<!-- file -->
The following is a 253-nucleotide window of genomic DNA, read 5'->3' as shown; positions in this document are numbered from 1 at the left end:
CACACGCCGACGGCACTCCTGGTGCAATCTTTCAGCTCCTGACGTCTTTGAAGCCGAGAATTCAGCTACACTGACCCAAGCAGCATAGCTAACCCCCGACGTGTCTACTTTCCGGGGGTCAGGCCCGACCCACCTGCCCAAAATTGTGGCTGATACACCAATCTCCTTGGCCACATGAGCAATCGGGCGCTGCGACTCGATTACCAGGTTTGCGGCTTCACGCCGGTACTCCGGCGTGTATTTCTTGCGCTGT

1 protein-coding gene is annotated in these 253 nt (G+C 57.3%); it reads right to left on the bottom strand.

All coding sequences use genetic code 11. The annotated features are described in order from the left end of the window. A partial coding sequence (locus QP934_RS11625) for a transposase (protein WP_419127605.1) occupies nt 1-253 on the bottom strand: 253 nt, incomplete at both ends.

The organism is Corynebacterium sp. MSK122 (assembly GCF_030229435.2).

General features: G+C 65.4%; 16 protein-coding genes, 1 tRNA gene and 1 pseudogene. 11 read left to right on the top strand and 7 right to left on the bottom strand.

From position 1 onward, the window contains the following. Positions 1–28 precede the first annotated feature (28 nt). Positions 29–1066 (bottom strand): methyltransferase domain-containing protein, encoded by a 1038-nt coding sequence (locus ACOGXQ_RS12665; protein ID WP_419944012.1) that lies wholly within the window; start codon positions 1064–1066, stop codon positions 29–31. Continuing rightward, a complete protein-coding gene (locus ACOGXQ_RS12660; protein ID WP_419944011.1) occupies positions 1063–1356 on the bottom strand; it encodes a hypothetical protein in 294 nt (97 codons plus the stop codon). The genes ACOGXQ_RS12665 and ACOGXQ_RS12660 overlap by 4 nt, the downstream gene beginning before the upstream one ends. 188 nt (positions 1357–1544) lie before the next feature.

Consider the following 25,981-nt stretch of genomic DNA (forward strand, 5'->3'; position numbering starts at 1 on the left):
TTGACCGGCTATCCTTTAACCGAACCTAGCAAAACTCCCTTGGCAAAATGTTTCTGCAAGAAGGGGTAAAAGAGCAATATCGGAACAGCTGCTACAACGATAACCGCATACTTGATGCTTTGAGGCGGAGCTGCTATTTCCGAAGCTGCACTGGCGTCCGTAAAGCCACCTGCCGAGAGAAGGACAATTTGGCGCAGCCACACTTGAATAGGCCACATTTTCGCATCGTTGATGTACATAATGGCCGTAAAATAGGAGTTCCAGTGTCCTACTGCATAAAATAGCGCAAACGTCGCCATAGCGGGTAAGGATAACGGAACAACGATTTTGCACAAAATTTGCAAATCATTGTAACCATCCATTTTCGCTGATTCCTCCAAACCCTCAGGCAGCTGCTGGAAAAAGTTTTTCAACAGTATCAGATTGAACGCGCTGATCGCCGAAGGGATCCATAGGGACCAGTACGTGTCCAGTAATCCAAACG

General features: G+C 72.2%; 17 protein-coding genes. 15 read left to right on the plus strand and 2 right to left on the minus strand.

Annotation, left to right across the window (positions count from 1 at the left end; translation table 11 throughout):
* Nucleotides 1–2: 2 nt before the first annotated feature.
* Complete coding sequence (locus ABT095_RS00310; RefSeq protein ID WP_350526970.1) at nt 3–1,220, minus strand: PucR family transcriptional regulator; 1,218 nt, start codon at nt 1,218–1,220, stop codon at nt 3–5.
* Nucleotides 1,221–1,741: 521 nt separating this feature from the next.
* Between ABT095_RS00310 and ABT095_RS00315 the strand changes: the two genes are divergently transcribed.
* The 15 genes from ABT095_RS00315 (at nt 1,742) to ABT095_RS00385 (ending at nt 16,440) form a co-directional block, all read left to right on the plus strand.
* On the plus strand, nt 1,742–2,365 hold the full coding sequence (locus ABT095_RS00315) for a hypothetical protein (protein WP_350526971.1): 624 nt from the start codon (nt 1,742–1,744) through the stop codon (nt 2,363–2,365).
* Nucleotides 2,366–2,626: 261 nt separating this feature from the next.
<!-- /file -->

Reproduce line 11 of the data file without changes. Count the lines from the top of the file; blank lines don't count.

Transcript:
Annotation, left to right across the window (positions count from 1 at the left end; translation table 11 throughout):